Developing School Policies
In 2013, the CDC released their Voluntary Guidelines for Managing Food Allergies in Schools and Early Care and Education Programs. These are considered the gold standard in managing food allergies in the school setting. All schools should have in place a Food Allergy Management and Prevention Plan (FAMPP) that addresses each of these five priorities:
1. Ensure the daily management of food allergies for INDIVIDUAL children
2. Prepare for food allergy emergencies
3. Train staff in how to manage food allergies and how to respond to allergic reaction
4. Educate children and family member about food allergy
5. Create and maintain a healthy and safe educational environment
Below are resources to help your develop a FAMPP. If you need help assessing current policy or developing a FAMPP, feel free to contact us to set up a consulting appointment. For resources to help you implement these guidelines, see At School.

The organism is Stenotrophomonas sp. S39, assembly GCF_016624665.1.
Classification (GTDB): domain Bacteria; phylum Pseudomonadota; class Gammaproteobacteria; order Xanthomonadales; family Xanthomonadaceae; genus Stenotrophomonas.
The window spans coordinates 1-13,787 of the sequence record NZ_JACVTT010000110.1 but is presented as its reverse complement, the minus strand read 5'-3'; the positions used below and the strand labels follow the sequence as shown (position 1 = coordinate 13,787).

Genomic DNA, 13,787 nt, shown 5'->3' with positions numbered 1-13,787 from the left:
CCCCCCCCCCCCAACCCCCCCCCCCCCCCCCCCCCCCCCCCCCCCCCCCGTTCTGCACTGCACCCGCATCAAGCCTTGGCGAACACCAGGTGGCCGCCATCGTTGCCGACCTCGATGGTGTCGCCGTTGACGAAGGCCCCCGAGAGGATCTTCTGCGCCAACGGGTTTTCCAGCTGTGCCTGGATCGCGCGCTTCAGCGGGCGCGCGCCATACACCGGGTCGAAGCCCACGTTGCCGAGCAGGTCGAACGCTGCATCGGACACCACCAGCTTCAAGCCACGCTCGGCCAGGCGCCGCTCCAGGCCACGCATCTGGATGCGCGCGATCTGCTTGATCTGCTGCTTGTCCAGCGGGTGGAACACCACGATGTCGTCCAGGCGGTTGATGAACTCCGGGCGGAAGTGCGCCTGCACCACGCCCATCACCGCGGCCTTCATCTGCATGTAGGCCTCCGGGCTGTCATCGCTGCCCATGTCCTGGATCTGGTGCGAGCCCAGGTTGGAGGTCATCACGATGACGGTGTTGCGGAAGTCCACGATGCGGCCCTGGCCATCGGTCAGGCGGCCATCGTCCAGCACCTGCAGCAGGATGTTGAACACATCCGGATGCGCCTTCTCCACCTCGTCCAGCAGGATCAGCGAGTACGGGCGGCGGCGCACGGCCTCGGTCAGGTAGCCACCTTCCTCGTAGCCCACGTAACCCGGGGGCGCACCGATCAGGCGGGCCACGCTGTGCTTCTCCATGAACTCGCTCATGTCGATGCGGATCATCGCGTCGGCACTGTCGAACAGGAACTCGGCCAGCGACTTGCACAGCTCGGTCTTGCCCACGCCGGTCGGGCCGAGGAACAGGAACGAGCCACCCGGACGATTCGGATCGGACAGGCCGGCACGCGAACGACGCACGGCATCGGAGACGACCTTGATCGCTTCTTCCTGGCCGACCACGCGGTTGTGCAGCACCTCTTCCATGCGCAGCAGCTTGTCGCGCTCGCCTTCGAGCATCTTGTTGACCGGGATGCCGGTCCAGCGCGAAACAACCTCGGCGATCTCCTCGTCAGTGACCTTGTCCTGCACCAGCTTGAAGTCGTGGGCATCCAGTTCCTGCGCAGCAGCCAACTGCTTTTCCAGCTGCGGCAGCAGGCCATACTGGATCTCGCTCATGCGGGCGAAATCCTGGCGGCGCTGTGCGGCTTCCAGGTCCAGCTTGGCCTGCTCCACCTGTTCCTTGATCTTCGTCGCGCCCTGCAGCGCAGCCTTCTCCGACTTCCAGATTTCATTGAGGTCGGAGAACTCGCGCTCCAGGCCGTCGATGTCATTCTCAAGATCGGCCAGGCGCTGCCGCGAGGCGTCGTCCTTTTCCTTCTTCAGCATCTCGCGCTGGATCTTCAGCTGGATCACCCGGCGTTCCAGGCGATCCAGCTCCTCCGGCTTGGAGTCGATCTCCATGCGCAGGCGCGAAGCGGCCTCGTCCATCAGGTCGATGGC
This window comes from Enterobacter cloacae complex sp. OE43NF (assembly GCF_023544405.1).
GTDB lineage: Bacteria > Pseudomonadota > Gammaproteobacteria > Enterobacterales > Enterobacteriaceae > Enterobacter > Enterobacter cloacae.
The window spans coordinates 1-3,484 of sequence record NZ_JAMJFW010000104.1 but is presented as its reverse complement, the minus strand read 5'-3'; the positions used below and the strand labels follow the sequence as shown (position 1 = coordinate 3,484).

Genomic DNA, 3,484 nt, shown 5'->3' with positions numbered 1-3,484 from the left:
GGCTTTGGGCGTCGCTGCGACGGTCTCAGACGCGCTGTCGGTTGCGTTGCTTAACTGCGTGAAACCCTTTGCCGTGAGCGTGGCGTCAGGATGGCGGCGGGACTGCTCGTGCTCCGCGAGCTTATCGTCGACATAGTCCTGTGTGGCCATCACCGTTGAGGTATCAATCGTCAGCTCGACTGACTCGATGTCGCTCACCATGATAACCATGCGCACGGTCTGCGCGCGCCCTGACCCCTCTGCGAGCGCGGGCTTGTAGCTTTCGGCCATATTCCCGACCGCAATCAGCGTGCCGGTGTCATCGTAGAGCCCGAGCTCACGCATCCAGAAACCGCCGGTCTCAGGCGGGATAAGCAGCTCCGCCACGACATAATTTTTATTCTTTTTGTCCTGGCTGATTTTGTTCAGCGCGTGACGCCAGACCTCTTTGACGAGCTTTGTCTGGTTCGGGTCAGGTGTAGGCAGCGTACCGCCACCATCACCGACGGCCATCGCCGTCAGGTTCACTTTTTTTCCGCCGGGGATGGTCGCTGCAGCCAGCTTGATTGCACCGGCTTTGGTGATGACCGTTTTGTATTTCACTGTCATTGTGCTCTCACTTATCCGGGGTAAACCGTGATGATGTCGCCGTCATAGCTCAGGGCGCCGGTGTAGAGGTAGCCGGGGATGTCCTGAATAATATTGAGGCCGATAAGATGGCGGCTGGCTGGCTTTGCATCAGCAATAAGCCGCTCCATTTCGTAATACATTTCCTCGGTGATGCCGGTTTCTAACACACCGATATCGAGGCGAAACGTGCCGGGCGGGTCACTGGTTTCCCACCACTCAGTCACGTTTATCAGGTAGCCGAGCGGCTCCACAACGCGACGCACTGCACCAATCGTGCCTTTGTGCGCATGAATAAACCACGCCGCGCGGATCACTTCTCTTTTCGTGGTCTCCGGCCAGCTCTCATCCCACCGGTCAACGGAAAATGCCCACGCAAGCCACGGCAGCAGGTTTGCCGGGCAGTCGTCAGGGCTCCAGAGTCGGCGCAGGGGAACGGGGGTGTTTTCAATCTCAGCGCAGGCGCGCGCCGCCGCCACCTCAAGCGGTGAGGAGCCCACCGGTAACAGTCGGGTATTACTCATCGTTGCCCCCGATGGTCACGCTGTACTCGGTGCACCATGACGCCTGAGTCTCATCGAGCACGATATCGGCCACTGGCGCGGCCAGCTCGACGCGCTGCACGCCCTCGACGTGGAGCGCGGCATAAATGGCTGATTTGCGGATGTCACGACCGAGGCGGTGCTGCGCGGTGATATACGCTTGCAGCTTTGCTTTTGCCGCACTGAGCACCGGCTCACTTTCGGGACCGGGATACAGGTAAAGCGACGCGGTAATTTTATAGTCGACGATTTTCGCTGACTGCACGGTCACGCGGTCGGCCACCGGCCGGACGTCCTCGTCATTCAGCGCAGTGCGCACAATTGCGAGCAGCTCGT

Producer: Centers for Disease Control and Prevention
Summary: This is the gold standard of food allergy management. This 100+ page document provides specific and recommended best practices for creating a Food Allergy Management and Prevention Plan for your school.
Summary: This thorough document provides a very helpful checklist to guide your school through the process of creating effective food allergy policy and regulations.
Producer: NIAID-Sponsored Expert Panel
Summary: Here are the Guidelines for the Diagnosis and Management of Food Allergy in the United States: Report of the NIAID-Sponsored Expert Panel.
Producer: National Association of School Nurses (NASN)
Summary: This is a document based on the nursing process, stating that the school nurse along with the student, family and providers, shall develop an IHP for students whose needs affect safe and optimal school attendance.
Summary: FARE has produced breakthrough guidelines for managing food allergies in higher education to help establish a campus-wide approach, solid policies and procedures, and effective training.